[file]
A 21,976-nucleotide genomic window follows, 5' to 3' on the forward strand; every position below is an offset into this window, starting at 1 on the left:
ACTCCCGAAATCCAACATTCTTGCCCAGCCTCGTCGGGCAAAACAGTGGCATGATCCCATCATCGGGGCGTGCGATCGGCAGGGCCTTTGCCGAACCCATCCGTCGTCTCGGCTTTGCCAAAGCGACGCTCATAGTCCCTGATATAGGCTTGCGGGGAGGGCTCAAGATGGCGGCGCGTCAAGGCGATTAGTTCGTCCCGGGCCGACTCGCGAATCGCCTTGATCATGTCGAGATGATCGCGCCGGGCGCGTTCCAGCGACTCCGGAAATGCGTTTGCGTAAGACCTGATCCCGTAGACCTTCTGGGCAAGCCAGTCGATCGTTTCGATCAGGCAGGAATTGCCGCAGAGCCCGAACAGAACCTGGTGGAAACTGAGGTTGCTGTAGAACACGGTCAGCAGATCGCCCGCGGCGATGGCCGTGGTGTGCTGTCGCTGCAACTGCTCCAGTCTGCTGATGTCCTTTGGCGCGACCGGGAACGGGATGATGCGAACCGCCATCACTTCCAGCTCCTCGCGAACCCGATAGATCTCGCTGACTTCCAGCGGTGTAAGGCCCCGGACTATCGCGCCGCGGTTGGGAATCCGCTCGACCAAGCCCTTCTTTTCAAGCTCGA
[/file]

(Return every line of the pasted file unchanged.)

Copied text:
A 21,976-nucleotide genomic window follows, 5' to 3' on the forward strand; every position below is an offset into this window, starting at 1 on the left:
ACTCCCGAAATCCAACATTCTTGCCCAGCCTCGTCGGGCAAAACAGTGGCATGATCCCATCATCGGGGCGTGCGATCGGCAGGGCCTTTGCCGAACCCATCCGTCGTCTCGGCTTTGCCAAAGCGACGCTCATAGTCCCTGATATAGGCTTGCGGGGAGGGCTCAAGATGGCGGCGCGTCAAGGCGATTAGTTCGTCCCGGGCCGACTCGCGAATCGCCTTGATCATGTCGAGATGATCGCGCCGGGCGCGTTCCAGCGACTCCGGAAATGCGTTTGCGTAAGACCTGATCCCGTAGACCTTCTGGGCAAGCCAGTCGATCGTTTCGATCAGGCAGGAATTGCCGCAGAGCCCGAACAGAACCTGGTGGAAACTGAGGTTGCTGTAGAACACGGTCAGCAGATCGCCCGCGGCGATGGCCGTGGTGTGCTGTCGCTGCAACTGCTCCAGTCTGCTGATGTCCTTTGGCGCGACCGGGAACGGGATGATGCGAACCGCCATCACTTCCAGCTCCTCGCGAACCCGATAGATCTCGCTGACTTCCAGCGGTGTAAGGCCCCGGACTATCGCGCCGCGGTTGGGAATCCGCTCGACCAAGCCCTTCTTTTCAAGCTCGA